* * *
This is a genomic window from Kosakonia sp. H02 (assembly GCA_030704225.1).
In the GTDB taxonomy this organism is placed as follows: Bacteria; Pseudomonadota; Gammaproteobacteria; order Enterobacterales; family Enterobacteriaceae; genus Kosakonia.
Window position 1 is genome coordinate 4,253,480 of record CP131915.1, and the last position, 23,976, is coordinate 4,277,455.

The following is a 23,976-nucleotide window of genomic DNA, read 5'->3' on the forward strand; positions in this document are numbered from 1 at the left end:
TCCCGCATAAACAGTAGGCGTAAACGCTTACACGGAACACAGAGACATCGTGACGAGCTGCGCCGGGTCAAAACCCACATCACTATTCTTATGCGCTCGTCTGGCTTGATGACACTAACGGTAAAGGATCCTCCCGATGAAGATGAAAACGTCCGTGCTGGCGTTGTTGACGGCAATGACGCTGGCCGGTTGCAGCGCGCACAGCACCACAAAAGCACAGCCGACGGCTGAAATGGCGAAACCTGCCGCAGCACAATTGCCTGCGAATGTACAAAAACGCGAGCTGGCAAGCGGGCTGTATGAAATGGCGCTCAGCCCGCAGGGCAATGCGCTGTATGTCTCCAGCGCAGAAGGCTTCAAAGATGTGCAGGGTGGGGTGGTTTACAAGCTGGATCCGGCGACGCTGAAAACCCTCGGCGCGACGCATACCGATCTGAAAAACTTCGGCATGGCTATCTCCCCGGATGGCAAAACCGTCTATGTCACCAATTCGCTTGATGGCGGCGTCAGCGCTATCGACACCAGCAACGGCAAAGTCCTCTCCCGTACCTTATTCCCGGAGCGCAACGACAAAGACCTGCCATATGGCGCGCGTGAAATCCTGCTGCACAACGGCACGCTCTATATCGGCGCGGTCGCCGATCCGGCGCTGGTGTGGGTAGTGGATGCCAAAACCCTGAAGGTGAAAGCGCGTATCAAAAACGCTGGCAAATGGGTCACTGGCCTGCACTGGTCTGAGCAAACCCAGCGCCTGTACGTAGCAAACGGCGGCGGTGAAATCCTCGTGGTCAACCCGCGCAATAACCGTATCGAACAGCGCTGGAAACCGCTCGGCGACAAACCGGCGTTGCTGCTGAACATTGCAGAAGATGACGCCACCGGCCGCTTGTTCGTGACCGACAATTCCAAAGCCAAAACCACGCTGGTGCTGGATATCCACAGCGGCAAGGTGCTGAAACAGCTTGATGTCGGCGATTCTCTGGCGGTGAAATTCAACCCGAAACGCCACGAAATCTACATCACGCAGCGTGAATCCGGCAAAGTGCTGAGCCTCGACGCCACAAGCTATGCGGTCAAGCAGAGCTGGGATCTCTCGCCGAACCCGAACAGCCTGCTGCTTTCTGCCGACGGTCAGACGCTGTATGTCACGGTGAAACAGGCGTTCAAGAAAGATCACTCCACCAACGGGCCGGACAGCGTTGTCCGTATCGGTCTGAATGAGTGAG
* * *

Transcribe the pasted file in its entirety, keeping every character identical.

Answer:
This is a genomic window from Kosakonia sp. H02 (assembly GCA_030704225.1).
In the GTDB taxonomy this organism is placed as follows: Bacteria; Pseudomonadota; Gammaproteobacteria; order Enterobacterales; family Enterobacteriaceae; genus Kosakonia.
Window position 1 is genome coordinate 4,253,480 of record CP131915.1, and the last position, 23,976, is coordinate 4,277,455.

The following is a 23,976-nucleotide window of genomic DNA, read 5'->3' on the forward strand; positions in this document are numbered from 1 at the left end:
TCCCGCATAAACAGTAGGCGTAAACGCTTACACGGAACACAGAGACATCGTGACGAGCTGCGCCGGGTCAAAACCCACATCACTATTCTTATGCGCTCGTCTGGCTTGATGACACTAACGGTAAAGGATCCTCCCGATGAAGATGAAAACGTCCGTGCTGGCGTTGTTGACGGCAATGACGCTGGCCGGTTGCAGCGCGCACAGCACCACAAAAGCACAGCCGACGGCTGAAATGGCGAAACCTGCCGCAGCACAATTGCCTGCGAATGTACAAAAACGCGAGCTGGCAAGCGGGCTGTATGAAATGGCGCTCAGCCCGCAGGGCAATGCGCTGTATGTCTCCAGCGCAGAAGGCTTCAAAGATGTGCAGGGTGGGGTGGTTTACAAGCTGGATCCGGCGACGCTGAAAACCCTCGGCGCGACGCATACCGATCTGAAAAACTTCGGCATGGCTATCTCCCCGGATGGCAAAACCGTCTATGTCACCAATTCGCTTGATGGCGGCGTCAGCGCTATCGACACCAGCAACGGCAAAGTCCTCTCCCGTACCTTATTCCCGGAGCGCAACGACAAAGACCTGCCATATGGCGCGCGTGAAATCCTGCTGCACAACGGCACGCTCTATATCGGCGCGGTCGCCGATCCGGCGCTGGTGTGGGTAGTGGATGCCAAAACCCTGAAGGTGAAAGCGCGTATCAAAAACGCTGGCAAATGGGTCACTGGCCTGCACTGGTCTGAGCAAACCCAGCGCCTGTACGTAGCAAACGGCGGCGGTGAAATCCTCGTGGTCAACCCGCGCAATAACCGTATCGAACAGCGCTGGAAACCGCTCGGCGACAAACCGGCGTTGCTGCTGAACATTGCAGAAGATGACGCCACCGGCCGCTTGTTCGTGACCGACAATTCCAAAGCCAAAACCACGCTGGTGCTGGATATCCACAGCGGCAAGGTGCTGAAACAGCTTGATGTCGGCGATTCTCTGGCGGTGAAATTCAACCCGAAACGCCACGAAATCTACATCACGCAGCGTGAATCCGGCAAAGTGCTGAGCCTCGACGCCACAAGCTATGCGGTCAAGCAGAGCTGGGATCTCTCGCCGAACCCGAACAGCCTGCTGCTTTCTGCCGACGGTCAGACGCTGTATGTCACGGTGAAACAGGCGTTCAAGAAAGATCACTCCACCAACGGGCCGGACAGCGTTGTCCGTATCGGTCTGAATGAGTGAG